According to NSW State Records, they came as 'unassisted arrivals', i.e they paid their own way.
In 1847, he married Ann McCulloch at St James Church of England, Sydney.
In September 1847 he was running a Livery Commission Stables in Pitt Street, Sydney near today's Park Street and the Sydney Town Hall.
The Sydney Morning Herald, Tuesday 7 September 1847
LIVERY COMMISSION STABLES, PITT-STREET, SYDNEY, OPPOSITE THE SCHOOL OF ARTS.
LAWRENCE MAWBY, late of Darlinghurst, begs most respectfully to inform his friends, the public, and gentlemen visiting Sydney that he has taken those capacious and convenient premises lately occupied by Mr. Mark Dixon, as Livery Stables, and opened the same as Livery and Bait Stables, upon the same principal as "Elmore's, of the Edgeware Road, London," and in soliciting the patronage of gentlemen, he begs to assure them that the most guarded and careful attention will be paid to all horses standing at livery as well as bait. The terms will be found to be most reasonable upon trial.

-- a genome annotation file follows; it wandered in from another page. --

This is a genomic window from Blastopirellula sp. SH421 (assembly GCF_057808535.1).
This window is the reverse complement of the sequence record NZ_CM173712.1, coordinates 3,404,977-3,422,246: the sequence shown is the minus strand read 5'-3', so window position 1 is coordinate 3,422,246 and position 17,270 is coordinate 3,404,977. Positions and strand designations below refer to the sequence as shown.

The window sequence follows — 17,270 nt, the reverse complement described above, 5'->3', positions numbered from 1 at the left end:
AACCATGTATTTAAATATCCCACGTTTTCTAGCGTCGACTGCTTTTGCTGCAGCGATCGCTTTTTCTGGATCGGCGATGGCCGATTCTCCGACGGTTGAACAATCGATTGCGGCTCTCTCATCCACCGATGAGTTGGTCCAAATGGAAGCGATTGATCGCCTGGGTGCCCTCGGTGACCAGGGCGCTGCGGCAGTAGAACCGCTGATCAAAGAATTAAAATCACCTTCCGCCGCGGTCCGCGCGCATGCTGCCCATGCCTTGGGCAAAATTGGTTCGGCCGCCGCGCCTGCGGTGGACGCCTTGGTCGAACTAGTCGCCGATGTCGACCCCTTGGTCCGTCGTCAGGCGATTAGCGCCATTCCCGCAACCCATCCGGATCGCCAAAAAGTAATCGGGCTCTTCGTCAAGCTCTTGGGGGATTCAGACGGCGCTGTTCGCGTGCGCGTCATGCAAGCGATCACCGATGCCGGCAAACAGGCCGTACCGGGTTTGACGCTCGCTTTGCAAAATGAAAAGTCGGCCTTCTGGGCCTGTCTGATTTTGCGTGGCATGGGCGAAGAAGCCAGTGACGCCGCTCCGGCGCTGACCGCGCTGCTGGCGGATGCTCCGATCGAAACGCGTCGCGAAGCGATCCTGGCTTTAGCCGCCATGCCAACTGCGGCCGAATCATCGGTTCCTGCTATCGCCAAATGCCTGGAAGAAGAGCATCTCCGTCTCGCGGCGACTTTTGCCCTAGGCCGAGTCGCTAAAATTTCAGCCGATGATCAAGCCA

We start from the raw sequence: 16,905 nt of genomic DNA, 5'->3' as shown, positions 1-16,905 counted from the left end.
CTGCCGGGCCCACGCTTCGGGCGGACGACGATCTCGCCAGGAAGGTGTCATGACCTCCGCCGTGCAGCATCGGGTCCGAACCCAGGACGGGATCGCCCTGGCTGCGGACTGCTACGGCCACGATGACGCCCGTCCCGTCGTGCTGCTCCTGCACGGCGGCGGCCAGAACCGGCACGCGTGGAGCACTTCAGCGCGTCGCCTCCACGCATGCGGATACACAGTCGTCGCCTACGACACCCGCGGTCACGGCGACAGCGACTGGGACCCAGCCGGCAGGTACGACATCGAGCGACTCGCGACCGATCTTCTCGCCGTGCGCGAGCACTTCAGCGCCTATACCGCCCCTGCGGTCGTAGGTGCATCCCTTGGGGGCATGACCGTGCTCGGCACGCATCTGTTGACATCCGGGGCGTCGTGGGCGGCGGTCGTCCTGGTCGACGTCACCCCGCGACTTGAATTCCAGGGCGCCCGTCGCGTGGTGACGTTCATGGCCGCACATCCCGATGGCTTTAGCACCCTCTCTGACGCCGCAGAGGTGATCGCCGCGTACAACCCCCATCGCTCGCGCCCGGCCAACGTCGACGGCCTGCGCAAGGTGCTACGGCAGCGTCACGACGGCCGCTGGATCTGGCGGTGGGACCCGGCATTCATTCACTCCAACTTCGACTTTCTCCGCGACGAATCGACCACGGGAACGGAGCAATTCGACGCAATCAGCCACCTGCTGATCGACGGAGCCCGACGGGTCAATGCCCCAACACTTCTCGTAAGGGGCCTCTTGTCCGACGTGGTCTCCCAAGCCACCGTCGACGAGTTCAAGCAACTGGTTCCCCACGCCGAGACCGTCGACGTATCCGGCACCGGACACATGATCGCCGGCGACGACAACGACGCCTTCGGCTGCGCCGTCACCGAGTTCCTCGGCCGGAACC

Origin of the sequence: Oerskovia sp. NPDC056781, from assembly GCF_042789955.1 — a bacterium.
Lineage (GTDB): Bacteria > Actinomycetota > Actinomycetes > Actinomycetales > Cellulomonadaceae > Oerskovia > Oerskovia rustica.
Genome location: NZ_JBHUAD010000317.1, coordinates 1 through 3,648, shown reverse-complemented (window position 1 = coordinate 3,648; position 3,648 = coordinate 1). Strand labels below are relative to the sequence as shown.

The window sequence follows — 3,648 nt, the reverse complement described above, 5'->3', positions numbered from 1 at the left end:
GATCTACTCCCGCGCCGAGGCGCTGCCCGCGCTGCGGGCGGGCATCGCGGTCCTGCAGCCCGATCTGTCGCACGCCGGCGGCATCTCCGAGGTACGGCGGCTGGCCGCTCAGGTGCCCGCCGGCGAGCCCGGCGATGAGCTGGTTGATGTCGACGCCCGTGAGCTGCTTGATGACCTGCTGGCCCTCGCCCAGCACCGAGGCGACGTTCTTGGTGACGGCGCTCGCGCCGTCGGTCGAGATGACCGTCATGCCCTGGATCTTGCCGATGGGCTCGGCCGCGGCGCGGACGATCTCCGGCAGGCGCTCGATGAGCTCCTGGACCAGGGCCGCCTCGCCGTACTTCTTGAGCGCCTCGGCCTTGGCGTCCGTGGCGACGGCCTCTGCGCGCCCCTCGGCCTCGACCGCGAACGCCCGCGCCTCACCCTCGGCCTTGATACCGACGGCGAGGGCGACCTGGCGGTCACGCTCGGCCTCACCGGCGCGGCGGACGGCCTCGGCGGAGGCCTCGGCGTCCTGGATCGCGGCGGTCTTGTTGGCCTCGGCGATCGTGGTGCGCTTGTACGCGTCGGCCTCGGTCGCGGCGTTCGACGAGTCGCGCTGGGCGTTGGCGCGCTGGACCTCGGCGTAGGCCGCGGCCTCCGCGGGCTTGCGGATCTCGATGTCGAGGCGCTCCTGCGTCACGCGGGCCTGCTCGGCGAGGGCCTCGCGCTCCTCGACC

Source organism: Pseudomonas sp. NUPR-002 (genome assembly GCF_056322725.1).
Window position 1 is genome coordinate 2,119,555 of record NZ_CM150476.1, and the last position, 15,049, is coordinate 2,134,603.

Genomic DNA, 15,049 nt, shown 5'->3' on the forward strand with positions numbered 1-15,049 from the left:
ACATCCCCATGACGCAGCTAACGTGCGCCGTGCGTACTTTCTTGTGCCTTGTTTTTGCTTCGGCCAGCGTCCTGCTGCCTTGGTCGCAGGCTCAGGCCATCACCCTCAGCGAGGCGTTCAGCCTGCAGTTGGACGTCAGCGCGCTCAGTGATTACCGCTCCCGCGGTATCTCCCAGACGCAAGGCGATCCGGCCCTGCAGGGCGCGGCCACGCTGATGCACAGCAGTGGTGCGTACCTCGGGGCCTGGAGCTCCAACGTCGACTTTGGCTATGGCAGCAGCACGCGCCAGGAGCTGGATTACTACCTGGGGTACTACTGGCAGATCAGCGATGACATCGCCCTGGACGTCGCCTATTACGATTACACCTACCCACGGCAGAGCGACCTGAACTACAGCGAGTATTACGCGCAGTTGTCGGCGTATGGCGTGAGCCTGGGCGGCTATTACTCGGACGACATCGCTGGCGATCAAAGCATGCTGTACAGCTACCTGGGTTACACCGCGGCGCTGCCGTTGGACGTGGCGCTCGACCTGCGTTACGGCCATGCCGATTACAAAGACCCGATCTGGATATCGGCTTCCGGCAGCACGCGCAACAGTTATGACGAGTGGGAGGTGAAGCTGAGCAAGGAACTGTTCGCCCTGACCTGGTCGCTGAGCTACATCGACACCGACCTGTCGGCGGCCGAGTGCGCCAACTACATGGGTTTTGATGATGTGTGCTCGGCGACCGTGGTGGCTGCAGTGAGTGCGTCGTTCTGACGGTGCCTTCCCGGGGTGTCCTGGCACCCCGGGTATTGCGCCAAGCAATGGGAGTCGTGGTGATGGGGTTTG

N.B.-Saddle horses ; gigs, to be let on hire ; horses broken in, to single and double harness, &c, &c. 3852 [Source:http://nla.gov.au/nla.news-article12900310]
The Sydney Morning Herald, Thursday 6 January 1848
FOR SALE; a handsome light Carriage, adapted for one or two horses ; also, a set of splendid double Harness, all nearly new. It will be sold quite a bargain, the present owner having no further use for it. Apply to Mawby 's Livery Stables. Pitt street. 316 [Source:http://nla.gov.au/nla.news-article12895203]
On 19 February 1848, he was sequestered for insolvency.
At that time he was living in Pitt Street and was a horse dealer.
He and his wife then moved to Queensland [via New Zealand and England].
[For more about the Queensland Mawbys, click on the Mawbey Family Australia-Queensland link in the sidebar of this blog.]